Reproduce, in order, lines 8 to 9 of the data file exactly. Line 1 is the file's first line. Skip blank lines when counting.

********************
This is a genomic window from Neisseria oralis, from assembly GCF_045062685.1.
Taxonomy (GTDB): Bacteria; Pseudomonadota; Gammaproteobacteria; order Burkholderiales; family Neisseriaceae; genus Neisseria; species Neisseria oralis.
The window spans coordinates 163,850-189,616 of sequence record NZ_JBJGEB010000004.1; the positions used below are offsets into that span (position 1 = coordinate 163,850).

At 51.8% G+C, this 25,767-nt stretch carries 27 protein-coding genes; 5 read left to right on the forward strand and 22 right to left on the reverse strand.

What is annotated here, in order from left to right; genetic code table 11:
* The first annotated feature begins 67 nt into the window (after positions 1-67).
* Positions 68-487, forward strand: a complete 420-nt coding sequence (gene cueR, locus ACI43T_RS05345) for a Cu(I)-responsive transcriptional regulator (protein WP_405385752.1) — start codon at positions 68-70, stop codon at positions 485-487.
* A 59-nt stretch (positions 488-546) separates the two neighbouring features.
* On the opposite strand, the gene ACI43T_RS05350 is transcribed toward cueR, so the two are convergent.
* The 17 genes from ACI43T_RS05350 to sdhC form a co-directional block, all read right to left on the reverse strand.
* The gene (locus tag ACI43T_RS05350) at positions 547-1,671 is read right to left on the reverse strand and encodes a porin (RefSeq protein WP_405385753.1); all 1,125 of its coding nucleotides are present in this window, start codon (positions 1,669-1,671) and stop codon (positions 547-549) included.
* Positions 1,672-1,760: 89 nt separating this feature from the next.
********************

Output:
* A 59-nt stretch (positions 488-546) separates the two neighbouring features.
* On the opposite strand, the gene ACI43T_RS05350 is transcribed toward cueR, so the two are convergent.